Sifting through Trump’s most recent tweets and speeches reveal insults and injuries to the Iraqis

US President Donald Trump has issued a flurry of statements to justify his assassination of General Qasem Soleimani, the commander of Iran’s Revolutionary Guard’s Quds Force, as well as Abu Mahdi al Muhandis, an Iraqi Popular Mobilisation Unit (PMU) commander.

Analysed in sequence, while Trump’s rhetoric may be full of bluster and threats, they serve as an indirect acknowledgement of the US finding itself on the defensive in the region, rather than having furthered any American interests. All the while, the US continues to lose its standing in Iraq. 

Trump’s decision to order the assassination may be a short term tactical victory but might result in a long term strategic defeat.


After the assassination of Soleimani, the Islamic Republic launched a salvo of ballistic missiles against US military forces in Iraq. Hours after the attack, Trump took a triumphant tone, delivering a speech which essentially deescalated the conflict. During the address, he said, “I am going to ask NATO to become much more involved in the Middle East process.”

Trump even coined a new term “NATOME” (NATO Middle East) to sell the alliance on the idea. However, not only was the suggestion met with incredulity by members of the Alliance, but various members such as Germany are withdrawing its troops for security concerns.

Trump did not specify what NATOME’s mission would be in the region, but one assumes he would want NATO to confront Iran. 

NATO can play a productive role in the Middle East, not confronting Iran, but aiding the region in climate change mitigation, as it has done successfully in the Balkans and Central Asia, playing the role of a CATO or Climate Alliance Treaty Organisation, particularly in Iraq, where it was based. 

Trump’s action may preclude the Alliance from playing this role, at least in Iraq.

The Ain Al Asad base

Make no mistake about it, the attack on Soleimani and Muhandis was a violation of Iraq’s national sovereignty. But to add insult to injury, Trump’s statements in the aftermath of this decision — adamant that American troops remain in Iraq despite the parliament and prime minister’s request for their withdrawal — are another sign of disrespect.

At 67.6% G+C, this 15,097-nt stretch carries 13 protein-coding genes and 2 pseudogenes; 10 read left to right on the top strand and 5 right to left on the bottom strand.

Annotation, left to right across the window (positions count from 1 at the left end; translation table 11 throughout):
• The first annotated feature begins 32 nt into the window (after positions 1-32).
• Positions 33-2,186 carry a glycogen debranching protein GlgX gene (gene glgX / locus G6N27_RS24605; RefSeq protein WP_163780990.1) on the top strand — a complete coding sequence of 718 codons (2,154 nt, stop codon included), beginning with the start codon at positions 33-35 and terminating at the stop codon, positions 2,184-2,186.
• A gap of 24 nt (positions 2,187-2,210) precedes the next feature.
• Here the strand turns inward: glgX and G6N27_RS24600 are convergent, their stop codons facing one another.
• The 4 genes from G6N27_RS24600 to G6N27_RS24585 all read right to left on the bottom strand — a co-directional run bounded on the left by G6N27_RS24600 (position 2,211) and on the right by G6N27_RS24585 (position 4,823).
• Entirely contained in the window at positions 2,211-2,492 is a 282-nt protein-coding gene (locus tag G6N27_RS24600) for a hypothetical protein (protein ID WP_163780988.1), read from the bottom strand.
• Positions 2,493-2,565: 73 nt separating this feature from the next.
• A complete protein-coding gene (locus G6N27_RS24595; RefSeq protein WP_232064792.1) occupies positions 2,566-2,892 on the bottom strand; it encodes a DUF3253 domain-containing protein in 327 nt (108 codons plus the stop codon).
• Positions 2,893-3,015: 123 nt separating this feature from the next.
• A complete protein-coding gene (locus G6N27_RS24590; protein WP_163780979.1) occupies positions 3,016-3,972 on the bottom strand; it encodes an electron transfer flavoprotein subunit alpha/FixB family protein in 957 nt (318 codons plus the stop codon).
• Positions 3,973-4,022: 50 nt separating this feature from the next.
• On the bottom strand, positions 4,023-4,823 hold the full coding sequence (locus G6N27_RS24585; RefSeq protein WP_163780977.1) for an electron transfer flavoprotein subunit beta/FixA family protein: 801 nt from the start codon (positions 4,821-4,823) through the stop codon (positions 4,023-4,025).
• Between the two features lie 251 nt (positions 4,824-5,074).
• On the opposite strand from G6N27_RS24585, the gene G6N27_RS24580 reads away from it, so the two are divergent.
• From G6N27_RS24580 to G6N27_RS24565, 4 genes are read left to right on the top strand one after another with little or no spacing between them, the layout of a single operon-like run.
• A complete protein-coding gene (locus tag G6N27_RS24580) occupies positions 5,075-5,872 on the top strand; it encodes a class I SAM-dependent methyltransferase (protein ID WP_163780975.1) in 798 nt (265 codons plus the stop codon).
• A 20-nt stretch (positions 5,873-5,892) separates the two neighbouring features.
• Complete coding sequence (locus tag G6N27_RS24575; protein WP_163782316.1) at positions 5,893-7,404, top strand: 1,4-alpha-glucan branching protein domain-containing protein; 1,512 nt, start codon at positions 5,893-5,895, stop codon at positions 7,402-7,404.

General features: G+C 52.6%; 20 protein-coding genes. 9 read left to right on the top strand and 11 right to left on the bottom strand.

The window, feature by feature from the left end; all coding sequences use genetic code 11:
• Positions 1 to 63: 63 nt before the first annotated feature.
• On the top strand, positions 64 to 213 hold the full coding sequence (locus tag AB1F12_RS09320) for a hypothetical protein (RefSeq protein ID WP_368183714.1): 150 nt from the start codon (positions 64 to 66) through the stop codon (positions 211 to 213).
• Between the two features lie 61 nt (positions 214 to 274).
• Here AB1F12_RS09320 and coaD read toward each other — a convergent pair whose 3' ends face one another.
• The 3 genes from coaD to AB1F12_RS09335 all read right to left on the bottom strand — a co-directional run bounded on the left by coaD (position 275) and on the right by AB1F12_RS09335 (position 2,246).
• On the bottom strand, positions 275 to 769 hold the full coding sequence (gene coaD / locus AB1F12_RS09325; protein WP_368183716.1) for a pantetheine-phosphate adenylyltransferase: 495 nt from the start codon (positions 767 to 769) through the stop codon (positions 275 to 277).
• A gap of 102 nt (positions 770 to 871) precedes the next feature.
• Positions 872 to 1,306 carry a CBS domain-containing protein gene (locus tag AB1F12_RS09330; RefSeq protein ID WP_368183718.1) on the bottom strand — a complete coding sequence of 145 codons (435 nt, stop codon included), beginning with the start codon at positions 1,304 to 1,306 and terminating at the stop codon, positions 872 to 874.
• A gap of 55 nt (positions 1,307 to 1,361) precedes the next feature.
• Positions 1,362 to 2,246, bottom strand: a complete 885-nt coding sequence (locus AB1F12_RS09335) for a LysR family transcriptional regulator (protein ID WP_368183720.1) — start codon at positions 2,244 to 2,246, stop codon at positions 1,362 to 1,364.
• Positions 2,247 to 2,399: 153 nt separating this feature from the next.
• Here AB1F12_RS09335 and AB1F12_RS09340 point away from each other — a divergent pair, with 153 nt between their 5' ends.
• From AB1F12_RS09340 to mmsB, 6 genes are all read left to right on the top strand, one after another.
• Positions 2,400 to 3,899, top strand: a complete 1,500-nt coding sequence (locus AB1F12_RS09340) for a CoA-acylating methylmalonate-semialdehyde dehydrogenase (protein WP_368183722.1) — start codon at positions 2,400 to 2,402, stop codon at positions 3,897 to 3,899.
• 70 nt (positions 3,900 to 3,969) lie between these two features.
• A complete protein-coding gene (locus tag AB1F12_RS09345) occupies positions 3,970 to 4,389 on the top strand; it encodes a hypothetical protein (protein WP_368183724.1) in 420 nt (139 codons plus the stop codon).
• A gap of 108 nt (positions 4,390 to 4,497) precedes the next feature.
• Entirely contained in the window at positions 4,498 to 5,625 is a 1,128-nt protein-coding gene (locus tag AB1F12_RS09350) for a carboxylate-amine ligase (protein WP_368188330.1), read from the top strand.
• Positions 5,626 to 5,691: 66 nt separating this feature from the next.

In a press conference with reporters, Trump said, “We have a very extraordinarily expensive air base that’s there. It cost billions of dollars to build. We’re not leaving unless they pay us back for it.” Such rhetoric, referring to the Ain al Asad base, is reminiscent of Trump asking Mexico to pay for the border wall.

Speaking from Air Force One, Trump said that if Iraq asked US forces to leave, “we will charge them sanctions like they’ve never seen before, ever. It’ll make Iranian sanctions look somewhat tame.”

Trump had also threatened Mexico with a form of economic sanctions, arguing he would impound all remittances from the US if the nation did not pay for the barrier. While Trump never followed up with the threat, both comments demonstrate how the American president disregards the sovereignty of two nations, Mexico and Iraq. 

Trump does not treat Mexico like an American neighbour, but a foil to whip up nativist American sentiment amongst his base. Trump does not treat Iraq like an ally, but rather as a base from which to challenge Iran.

The public in both countries most likely worry about his potential for re-election in 2020 and another four years of neglect of both nations’ sovereignty.

The tragic death of Nawres

Trump sought to build the wall to keep out immigrants from the US. Yet the current conflict Trump started in the region is the result of the death of an American immigrant.

In a tweet on Dec. 31, Trump wrote: “Iran killed an American contractor, wounding many. We strongly responded, and always will.”

That contractor was an Iraqi-American Muslim and an immigrant, which Trump failed to mention. Nawres Waleed Hamid was a translator for American forces in Iraq.

That Trump would defend the death of an American-Muslim is surprising, given how he abused the memory of Humayun Khan, a Muslim-American in the US military killed in Iraq in 2004. His parents appeared at the Democratic National Convention to blast Trump's Islamophobia and to demonstrate that a Muslim can be an American patriot. The fact that their son died did not stop Trump from demonising the Khans.

Basim Elkarra of the Council on American-Islamic Relations said, “That an Iraqi American Muslim immigrant was used as a pretext for military action in the Middle East is ironic.”

As an Iraqi-American myself, Nawres’ death is tragic. On some level, however, I feel it is disrespectful to use his memory to justify more death in his native homeland. The most recent tweets of Trump demonstrate a cavalier and callous attitude to Iraqi national sentiment and the death of an Iraqi-American.

Ultimately Trump’s refusal to withdraw American forces from Iraq, and second, his call for NATO to take a more active role in the Middle East, represents his administration’s defacto recognition that while the American president wants to withdraw troops from the Middle East, he cannot withdraw them from Iraq fear of granting Iran a strategic victory. 

Trump has created a Catch-22 situation for himself going into the 2002 election year.

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